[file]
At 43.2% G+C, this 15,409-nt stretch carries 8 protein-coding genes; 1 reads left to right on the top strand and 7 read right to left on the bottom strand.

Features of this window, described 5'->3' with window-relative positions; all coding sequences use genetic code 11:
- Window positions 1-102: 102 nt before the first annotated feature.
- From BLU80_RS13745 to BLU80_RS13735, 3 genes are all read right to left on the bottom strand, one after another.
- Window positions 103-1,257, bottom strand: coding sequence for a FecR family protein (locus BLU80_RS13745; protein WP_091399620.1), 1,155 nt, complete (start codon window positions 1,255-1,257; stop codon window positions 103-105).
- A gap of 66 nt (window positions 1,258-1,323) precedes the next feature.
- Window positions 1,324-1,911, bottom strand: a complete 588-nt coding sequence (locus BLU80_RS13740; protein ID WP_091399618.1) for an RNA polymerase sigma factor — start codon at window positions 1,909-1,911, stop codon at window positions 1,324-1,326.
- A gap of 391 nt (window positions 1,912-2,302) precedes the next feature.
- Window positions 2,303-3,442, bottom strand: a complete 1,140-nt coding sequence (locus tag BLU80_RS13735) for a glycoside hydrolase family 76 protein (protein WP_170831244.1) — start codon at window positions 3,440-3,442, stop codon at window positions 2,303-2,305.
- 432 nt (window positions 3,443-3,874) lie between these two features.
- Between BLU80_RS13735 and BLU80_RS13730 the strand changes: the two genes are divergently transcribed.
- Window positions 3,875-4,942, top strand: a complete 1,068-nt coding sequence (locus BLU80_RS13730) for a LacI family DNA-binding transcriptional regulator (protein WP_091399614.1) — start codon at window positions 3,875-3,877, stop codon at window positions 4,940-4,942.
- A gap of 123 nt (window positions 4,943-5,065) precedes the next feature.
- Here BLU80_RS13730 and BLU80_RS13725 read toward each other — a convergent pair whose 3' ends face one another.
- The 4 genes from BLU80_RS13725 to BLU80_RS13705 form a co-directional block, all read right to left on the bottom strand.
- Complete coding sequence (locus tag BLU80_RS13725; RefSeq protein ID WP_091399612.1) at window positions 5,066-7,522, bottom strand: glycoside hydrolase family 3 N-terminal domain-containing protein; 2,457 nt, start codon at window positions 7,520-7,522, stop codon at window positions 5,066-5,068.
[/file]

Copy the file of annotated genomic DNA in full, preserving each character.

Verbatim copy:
At 43.2% G+C, this 15,409-nt stretch carries 8 protein-coding genes; 1 reads left to right on the top strand and 7 read right to left on the bottom strand.

Features of this window, described 5'->3' with window-relative positions; all coding sequences use genetic code 11:
- Window positions 1-102: 102 nt before the first annotated feature.
- From BLU80_RS13745 to BLU80_RS13735, 3 genes are all read right to left on the bottom strand, one after another.
- Window positions 103-1,257, bottom strand: coding sequence for a FecR family protein (locus BLU80_RS13745; protein WP_091399620.1), 1,155 nt, complete (start codon window positions 1,255-1,257; stop codon window positions 103-105).
- A gap of 66 nt (window positions 1,258-1,323) precedes the next feature.
- Window positions 1,324-1,911, bottom strand: a complete 588-nt coding sequence (locus BLU80_RS13740; protein ID WP_091399618.1) for an RNA polymerase sigma factor — start codon at window positions 1,909-1,911, stop codon at window positions 1,324-1,326.
- A gap of 391 nt (window positions 1,912-2,302) precedes the next feature.
- Window positions 2,303-3,442, bottom strand: a complete 1,140-nt coding sequence (locus tag BLU80_RS13735) for a glycoside hydrolase family 76 protein (protein WP_170831244.1) — start codon at window positions 3,440-3,442, stop codon at window positions 2,303-2,305.
- 432 nt (window positions 3,443-3,874) lie between these two features.
- Between BLU80_RS13735 and BLU80_RS13730 the strand changes: the two genes are divergently transcribed.
- Window positions 3,875-4,942, top strand: a complete 1,068-nt coding sequence (locus BLU80_RS13730) for a LacI family DNA-binding transcriptional regulator (protein WP_091399614.1) — start codon at window positions 3,875-3,877, stop codon at window positions 4,940-4,942.
- A gap of 123 nt (window positions 4,943-5,065) precedes the next feature.
- Here BLU80_RS13730 and BLU80_RS13725 read toward each other — a convergent pair whose 3' ends face one another.
- The 4 genes from BLU80_RS13725 to BLU80_RS13705 form a co-directional block, all read right to left on the bottom strand.
- Complete coding sequence (locus tag BLU80_RS13725; RefSeq protein ID WP_091399612.1) at window positions 5,066-7,522, bottom strand: glycoside hydrolase family 3 N-terminal domain-containing protein; 2,457 nt, start codon at window positions 7,520-7,522, stop codon at window positions 5,066-5,068.